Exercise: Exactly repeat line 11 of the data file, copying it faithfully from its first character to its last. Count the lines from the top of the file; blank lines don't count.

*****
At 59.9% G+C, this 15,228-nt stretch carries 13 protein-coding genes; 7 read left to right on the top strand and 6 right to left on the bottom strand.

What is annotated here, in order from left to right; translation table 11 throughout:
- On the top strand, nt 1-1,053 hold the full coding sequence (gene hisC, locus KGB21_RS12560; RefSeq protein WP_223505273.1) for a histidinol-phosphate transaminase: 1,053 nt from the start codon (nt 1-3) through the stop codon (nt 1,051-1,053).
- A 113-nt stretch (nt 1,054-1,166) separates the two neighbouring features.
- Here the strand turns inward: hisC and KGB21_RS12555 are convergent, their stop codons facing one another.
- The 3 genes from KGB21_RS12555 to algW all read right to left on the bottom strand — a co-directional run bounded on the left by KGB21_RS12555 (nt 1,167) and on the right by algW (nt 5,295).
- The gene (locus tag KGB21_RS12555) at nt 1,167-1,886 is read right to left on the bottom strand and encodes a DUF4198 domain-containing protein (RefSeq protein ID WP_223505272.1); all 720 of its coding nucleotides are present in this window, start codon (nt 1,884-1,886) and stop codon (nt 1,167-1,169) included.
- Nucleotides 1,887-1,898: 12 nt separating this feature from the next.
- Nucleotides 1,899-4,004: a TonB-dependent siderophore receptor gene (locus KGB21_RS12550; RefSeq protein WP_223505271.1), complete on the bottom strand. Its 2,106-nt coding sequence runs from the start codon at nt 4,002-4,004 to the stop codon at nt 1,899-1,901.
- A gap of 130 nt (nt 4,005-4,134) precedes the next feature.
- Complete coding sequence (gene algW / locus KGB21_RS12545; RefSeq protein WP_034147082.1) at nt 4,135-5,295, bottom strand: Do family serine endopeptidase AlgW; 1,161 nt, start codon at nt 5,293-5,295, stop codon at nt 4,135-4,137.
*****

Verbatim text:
- Complete coding sequence (gene algW / locus KGB21_RS12545; RefSeq protein WP_034147082.1) at nt 4,135-5,295, bottom strand: Do family serine endopeptidase AlgW; 1,161 nt, start codon at nt 5,293-5,295, stop codon at nt 4,135-4,137.